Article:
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Wal-Mart's Shocking Impact on the Lives of Hundreds of Millions of People

Wal-Mart's actions shape our landscape, work, income distribution, consumption patterns, politics and culture, and the organization of industries, from California to China.
 
 
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Wal-Mart casts a global shadow across the lives of hundreds of millions of people, whether or not they ever enter a Supercenter. With $405 billion in sales in the last fiscal year, Wal-Mart is so big, and so obsessively focused on cost-cutting, that its actions shape our landscape, work, income distribution, consumption patterns, transport and communication, politics and culture, and the organization of industries from retail to manufacturing, from California to China.

Yet other paths are possible, and the company would not be so influential had the world not changed to enable its metastasized growth. Had unions been stronger, especially in the South, and more devoted to organizing the growing service sector, Wal-Mart might not have become such an obstacle to labor renewal. If antitrust enforcement had not been narrowed, Wal-Mart could never have grown as big as it did. There would be no such mega-stores if state governments had not repealed Depression-era fair-trade laws. And Wal-Mart’s push of American consumer -- product manufacturing to China depended on a previously established political and technological foundation of pro-corporate globalization.

But it would be a mistake to say that Wal-Mart is merely following the new logic of retail competition, for Wal-Mart reinforces all dimensions of this emerging business climate. As Jennifer Stapleton, assistant director of the United Food and Commercial Workers’ project Making Change at Walmart, puts it, “They set the rules.”

 

Consider Ana Sanchez, a 45-year-old immigrant to Southern California from Mexico. Wal-Mart does not employ her but is in some sense her boss. Sanchez worked two years at a temp agency that staffed a large California warehouse. She was trying to put her three children through college in Oaxaca, Mexico, on pay that started at $6.75 an hour, then rose to $8, with no benefits. She retrieved cartons, put labels on products, then shrink-wrapped plastic around pallets to ship. Mainly, she shipped children’s clothing made in China to Wal-Mart.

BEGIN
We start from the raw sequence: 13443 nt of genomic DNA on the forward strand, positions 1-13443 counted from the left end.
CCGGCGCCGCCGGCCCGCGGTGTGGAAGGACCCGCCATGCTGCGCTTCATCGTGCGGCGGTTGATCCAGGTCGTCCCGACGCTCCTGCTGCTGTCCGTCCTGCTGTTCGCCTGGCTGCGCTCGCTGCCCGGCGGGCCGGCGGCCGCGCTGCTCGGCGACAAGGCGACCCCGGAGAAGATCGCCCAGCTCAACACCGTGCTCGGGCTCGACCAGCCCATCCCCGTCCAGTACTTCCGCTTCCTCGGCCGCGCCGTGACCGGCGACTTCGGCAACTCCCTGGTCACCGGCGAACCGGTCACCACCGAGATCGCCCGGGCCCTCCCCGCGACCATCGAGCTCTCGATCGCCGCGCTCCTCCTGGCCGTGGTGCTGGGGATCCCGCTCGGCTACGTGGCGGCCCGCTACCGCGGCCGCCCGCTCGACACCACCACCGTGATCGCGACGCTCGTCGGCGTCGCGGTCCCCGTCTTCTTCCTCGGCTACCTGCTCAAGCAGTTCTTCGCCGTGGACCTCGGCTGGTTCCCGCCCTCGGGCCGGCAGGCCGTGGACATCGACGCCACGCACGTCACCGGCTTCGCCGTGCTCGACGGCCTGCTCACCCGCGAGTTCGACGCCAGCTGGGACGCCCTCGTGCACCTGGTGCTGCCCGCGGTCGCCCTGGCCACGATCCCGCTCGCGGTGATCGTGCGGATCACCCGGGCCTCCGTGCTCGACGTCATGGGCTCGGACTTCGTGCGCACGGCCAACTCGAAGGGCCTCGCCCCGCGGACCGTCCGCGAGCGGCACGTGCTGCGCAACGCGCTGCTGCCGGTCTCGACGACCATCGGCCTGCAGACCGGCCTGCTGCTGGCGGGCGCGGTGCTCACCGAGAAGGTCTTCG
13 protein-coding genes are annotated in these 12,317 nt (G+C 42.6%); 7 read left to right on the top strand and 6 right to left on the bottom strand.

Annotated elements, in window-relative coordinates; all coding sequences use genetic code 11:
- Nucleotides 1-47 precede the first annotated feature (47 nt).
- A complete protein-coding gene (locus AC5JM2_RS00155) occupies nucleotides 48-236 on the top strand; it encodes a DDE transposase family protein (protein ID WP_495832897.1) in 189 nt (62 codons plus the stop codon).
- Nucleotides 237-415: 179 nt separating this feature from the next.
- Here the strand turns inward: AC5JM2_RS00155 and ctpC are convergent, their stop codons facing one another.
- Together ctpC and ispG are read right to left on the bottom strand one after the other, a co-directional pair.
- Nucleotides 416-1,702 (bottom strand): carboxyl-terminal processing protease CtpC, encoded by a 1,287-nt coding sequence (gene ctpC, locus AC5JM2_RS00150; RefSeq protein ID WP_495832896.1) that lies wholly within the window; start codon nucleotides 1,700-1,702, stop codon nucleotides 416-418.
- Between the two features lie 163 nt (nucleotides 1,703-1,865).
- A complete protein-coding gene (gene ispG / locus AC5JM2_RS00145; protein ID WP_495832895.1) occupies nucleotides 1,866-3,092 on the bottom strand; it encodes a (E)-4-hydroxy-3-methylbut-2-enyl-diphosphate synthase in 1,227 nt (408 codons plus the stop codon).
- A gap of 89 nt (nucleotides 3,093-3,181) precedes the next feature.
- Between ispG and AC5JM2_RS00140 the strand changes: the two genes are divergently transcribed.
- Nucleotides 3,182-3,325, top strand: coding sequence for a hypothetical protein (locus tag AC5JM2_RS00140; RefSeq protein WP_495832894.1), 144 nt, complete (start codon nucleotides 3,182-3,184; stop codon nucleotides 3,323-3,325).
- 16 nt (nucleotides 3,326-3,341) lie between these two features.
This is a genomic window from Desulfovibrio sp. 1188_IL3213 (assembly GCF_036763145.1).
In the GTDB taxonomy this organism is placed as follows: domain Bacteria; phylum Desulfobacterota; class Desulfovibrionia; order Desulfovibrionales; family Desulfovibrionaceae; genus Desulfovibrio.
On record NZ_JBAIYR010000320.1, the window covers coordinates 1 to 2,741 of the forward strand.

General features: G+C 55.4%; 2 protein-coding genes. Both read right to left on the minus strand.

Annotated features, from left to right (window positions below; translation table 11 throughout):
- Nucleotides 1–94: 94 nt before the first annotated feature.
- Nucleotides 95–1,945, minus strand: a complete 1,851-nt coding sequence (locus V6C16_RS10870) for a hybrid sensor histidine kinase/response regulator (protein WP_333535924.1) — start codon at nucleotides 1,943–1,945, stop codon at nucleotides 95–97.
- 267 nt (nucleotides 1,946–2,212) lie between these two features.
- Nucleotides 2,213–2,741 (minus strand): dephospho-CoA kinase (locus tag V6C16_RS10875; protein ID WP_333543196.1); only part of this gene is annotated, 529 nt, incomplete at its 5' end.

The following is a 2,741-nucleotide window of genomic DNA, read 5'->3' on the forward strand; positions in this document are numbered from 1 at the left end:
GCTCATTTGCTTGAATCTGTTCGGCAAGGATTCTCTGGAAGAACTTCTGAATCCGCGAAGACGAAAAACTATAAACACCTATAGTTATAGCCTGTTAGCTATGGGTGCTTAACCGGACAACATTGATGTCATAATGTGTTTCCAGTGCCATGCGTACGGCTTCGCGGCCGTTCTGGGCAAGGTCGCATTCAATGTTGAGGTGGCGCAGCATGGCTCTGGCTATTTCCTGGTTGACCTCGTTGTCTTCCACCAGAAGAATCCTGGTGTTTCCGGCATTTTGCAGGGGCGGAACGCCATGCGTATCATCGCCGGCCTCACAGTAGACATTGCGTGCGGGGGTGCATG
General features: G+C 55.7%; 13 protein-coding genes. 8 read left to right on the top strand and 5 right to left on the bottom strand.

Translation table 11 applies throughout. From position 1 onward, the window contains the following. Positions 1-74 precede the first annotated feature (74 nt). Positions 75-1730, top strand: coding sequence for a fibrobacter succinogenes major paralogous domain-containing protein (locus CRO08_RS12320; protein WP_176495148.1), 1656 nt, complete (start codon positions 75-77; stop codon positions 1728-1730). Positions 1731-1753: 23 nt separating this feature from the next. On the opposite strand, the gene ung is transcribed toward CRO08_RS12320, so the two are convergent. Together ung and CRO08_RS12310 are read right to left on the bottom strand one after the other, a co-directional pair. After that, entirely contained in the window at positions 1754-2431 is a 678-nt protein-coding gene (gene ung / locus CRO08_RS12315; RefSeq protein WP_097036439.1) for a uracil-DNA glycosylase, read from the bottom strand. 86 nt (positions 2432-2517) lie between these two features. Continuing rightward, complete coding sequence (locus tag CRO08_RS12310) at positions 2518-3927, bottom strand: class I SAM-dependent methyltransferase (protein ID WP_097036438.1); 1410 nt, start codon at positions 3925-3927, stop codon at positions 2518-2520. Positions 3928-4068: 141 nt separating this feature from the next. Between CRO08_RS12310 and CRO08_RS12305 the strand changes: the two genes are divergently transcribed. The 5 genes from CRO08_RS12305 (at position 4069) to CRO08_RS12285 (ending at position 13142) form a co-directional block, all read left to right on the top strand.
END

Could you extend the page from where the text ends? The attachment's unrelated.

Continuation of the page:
The work was hard, fast, and stressful, with “constant pressure,” she says. “If I killed myself to make 2,000 labels one day, the next day, they’d give me 200 more. They kept raising the quota. It was very dangerous. And with every order from Wal-Mart, the supervisors would say there’s an urgency for us to do it. Managers would complain that the company was putting a lot of pressure on them.”

Rushing to wrap a pallet in April 2009, Sanchez fell and injured herself. Despite an unblemished work record, the agency fired her, supposedly for a paperwork error, but more likely -- she believes -- because she was hurt. Unable to find another job, she lives in a tiny room in a cousin’s house, making tamales to sell and looking for work. “I don’t want to go back to Mexico destroyed and a failure,” she says.

 

Zahir Chowdury (he asked not to use his real name) manages factories in Dhaka, Bangladesh, for an Asian multinational apparel manufacturer whose clients prominently include Wal-Mart. He admires Wal-Mart for setting “very structured, systematic” guidelines for everything from energy efficiency to treatment of workers. But now he worries that his prices are rising for inputs, such as cotton. His selling price has changed little over five years, but he hopes Wal-Mart will agree to pay more for finished garments, which is usually about 5 percent less than anyone else pays but for longer production runs.

It’s hard, however, to meet Wal-Mart’s standards at Wal-Mart’s price. That’s why the U.S.–based Worker Rights Consortium frequently uncovers major workers’ rights violations in the Bangladeshi (or Indian or Cambodian) factories of suppliers to Wal-Mart and other big retailers, despite their codes of conduct and monitors, says WRC Executive Director Scott Nova.

 
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